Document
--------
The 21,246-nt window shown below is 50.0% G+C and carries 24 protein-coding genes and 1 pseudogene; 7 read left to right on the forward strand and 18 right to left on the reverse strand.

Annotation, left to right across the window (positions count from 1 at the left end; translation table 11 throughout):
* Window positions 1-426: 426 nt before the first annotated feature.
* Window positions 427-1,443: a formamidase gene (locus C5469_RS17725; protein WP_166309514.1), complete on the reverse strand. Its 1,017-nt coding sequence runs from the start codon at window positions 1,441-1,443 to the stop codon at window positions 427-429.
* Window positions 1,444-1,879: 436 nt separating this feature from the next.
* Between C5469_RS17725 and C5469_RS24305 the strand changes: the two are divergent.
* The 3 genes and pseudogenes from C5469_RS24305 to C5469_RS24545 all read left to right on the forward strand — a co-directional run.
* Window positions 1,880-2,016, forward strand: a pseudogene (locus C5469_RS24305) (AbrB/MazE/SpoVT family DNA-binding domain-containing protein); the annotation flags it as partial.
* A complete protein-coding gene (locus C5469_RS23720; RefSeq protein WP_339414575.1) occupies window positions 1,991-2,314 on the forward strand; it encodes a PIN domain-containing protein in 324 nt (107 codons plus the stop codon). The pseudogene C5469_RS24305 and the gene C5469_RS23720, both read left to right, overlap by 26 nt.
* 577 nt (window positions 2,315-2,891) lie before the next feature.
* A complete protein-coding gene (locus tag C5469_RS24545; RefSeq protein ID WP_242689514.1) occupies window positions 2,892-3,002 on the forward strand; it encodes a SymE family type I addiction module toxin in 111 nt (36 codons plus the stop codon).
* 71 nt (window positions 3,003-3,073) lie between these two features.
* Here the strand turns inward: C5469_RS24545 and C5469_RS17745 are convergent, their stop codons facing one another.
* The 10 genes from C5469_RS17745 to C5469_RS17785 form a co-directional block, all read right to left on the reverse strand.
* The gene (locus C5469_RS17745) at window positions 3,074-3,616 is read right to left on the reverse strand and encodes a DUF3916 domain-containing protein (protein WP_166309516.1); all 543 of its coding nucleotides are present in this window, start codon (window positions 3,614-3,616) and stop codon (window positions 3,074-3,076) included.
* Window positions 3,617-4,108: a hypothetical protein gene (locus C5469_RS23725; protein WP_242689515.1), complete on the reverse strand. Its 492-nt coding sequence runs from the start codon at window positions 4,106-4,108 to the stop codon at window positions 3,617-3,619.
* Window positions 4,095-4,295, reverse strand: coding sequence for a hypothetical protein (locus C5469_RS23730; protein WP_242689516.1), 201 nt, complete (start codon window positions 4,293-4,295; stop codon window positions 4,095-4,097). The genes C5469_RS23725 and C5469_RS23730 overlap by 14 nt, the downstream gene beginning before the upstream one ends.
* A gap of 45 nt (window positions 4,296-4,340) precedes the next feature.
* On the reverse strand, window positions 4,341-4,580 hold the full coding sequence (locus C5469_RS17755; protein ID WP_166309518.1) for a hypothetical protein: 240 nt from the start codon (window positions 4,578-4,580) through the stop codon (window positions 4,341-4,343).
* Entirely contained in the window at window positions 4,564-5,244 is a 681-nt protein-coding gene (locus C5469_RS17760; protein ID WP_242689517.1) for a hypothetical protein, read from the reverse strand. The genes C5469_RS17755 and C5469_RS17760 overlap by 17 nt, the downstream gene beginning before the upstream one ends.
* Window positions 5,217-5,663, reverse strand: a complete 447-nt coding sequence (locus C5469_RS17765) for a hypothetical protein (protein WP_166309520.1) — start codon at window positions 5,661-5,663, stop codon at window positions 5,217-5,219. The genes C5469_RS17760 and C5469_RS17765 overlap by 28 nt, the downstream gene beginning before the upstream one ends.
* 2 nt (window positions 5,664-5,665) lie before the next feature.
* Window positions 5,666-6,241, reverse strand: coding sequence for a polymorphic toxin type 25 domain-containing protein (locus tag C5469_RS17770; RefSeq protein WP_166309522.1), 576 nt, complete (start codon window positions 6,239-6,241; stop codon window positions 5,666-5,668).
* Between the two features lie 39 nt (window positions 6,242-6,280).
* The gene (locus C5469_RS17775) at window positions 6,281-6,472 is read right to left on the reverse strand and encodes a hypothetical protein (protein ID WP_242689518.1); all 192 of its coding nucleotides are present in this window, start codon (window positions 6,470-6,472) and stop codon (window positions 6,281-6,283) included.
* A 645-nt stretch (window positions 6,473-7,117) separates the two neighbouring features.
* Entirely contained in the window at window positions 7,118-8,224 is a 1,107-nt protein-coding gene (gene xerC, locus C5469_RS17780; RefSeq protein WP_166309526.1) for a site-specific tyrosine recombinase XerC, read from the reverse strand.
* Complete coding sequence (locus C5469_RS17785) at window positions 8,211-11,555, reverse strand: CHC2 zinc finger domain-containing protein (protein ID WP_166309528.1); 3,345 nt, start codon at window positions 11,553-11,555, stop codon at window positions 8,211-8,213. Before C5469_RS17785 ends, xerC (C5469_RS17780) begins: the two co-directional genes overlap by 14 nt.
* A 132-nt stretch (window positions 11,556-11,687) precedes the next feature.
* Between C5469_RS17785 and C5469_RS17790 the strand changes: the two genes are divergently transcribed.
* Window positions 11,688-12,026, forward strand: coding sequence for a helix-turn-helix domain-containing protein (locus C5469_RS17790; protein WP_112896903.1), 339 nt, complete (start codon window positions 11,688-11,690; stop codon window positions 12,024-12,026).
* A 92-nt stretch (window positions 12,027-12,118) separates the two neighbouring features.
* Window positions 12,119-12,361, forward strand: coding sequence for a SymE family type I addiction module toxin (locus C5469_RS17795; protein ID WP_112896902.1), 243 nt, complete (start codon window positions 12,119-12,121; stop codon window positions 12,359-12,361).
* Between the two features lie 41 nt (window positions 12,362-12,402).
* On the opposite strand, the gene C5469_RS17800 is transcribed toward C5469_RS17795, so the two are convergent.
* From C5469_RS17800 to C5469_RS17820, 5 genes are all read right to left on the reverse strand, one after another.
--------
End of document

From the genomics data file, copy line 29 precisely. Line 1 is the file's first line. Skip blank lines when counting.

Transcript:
* A 132-nt stretch (window positions 11,556-11,687) precedes the next feature.